Hugo Grotius





Hugo Grotius


Born
in Delft, Netherlands
April 10, 1583

Died
August 28, 1645

Genre

Influences


Hugo Grotius (1583–1645) [Hugo, Huigh or Hugeianus de Groot] was a towering figure in philosophy, political theory, law and associated fields during the seventeenth century and for hundreds of years afterwards. His work ranged over a wide array of topics, though he is best known to philosophers today for his contributions to the natural law theories of normativity which emerged in the later medieval and early modern periods. This article will attempt to explain his views on the law of nature and related issues while simultaneously providing some broader assessment of his place in the history of ideas.

Average rating: 3.79 · 128 ratings · 11 reviews · 117 distinct works · Similar authors
The Rights of War and Peace...

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3.79 avg rating — 71 ratings — published 1625 — 51 editions
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The Free Sea

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3.91 avg rating — 32 ratings — published 1609 — 19 editions
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Commentary on the Law of Pr...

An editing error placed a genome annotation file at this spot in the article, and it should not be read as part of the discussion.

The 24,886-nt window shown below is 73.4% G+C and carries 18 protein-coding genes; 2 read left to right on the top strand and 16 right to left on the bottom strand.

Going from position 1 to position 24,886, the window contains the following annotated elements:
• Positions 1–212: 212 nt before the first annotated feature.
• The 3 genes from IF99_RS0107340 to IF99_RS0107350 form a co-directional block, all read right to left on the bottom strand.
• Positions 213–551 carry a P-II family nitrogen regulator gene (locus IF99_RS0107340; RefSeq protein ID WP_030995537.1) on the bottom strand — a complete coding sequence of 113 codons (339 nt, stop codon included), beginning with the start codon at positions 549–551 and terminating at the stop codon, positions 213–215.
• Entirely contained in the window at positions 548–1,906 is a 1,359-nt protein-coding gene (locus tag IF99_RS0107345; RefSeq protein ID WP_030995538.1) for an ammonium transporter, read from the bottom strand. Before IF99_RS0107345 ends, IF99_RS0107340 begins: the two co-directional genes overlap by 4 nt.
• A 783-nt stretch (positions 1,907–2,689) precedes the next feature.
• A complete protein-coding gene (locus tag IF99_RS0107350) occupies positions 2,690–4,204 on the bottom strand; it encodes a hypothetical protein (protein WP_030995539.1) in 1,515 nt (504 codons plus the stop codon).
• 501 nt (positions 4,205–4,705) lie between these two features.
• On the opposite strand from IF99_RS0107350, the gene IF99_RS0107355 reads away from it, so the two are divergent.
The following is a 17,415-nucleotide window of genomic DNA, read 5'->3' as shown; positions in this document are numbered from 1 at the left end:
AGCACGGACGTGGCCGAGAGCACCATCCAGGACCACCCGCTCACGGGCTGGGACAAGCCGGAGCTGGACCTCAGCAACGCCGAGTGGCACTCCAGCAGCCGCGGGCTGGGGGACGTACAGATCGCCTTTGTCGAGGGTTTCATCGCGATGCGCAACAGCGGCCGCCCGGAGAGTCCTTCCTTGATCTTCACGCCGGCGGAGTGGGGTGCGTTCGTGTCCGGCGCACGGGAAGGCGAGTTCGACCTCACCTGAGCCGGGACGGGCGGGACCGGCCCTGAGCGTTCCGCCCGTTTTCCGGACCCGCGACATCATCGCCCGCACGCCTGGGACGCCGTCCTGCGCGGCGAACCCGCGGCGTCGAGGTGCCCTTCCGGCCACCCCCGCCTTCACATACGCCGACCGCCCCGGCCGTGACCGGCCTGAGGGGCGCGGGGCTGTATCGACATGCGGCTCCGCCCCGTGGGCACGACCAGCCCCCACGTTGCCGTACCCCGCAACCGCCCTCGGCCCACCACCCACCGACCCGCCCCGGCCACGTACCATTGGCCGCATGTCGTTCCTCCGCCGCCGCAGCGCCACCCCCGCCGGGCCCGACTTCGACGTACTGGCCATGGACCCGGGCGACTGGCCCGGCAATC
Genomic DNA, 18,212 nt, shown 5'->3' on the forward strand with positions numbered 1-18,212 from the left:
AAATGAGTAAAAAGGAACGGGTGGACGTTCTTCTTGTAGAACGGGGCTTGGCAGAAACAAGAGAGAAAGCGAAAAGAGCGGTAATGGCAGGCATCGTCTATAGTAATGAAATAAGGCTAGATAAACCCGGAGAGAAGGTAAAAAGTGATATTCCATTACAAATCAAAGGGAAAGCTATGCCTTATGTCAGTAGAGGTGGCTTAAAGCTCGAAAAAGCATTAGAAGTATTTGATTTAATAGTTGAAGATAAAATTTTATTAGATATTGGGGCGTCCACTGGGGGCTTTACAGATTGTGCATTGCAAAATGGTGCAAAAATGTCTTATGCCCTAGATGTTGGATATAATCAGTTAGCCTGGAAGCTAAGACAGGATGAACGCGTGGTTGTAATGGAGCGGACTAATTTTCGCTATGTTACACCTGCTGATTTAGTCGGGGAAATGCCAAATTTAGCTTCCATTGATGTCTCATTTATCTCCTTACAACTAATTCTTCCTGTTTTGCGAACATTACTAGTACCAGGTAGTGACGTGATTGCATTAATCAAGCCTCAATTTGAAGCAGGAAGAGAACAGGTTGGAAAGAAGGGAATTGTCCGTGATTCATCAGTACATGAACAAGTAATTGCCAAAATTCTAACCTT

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3.50 avg rating — 6 ratings — published 1995 — 10 editions
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The Truth of the Christian ...

4.17 avg rating — 6 ratings — published 2004 — 11 editions
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Hugonis Grotii de Jure Bell...

it was amazing 5.00 avg rating — 2 ratings — published 2010
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Mare Liberum: Sive de Iure ...

it was amazing 5.00 avg rating — 1 rating — published 2013 — 2 editions
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Kroniek van de Nederlandse ...

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Prolegomena To The Law Of W...

liked it 3.00 avg rating — 1 rating — published 2011
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The Adamus Exul of Grotius:...

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liked it 3.00 avg rating — 1 rating — published 2009 — 3 editions
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The Rights of War and Peace...

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did not like it 1.00 avg rating — 1 rating — published 2005
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More books by Hugo Grotius…
“There is none of you who would not publicly exclaim that everyone should be moderator and arbitrator in his own matter, who would not command all citizens to use rivers and public places equally and indifferently, who would not with all his power defend the liberty of going hither and thither and trading.”
Hugo Grotius, The Free Sea

“It is no less ancient than a pestilent error wherewith many men (but they chiefly who abound in power and riches) persuade themselves, or (as I think more truly) go about to persuade, that right and wrong are distinguished not according to their own nature but by a certain vain opinion and custom of men.”
Hugo Grotius, The Free Sea

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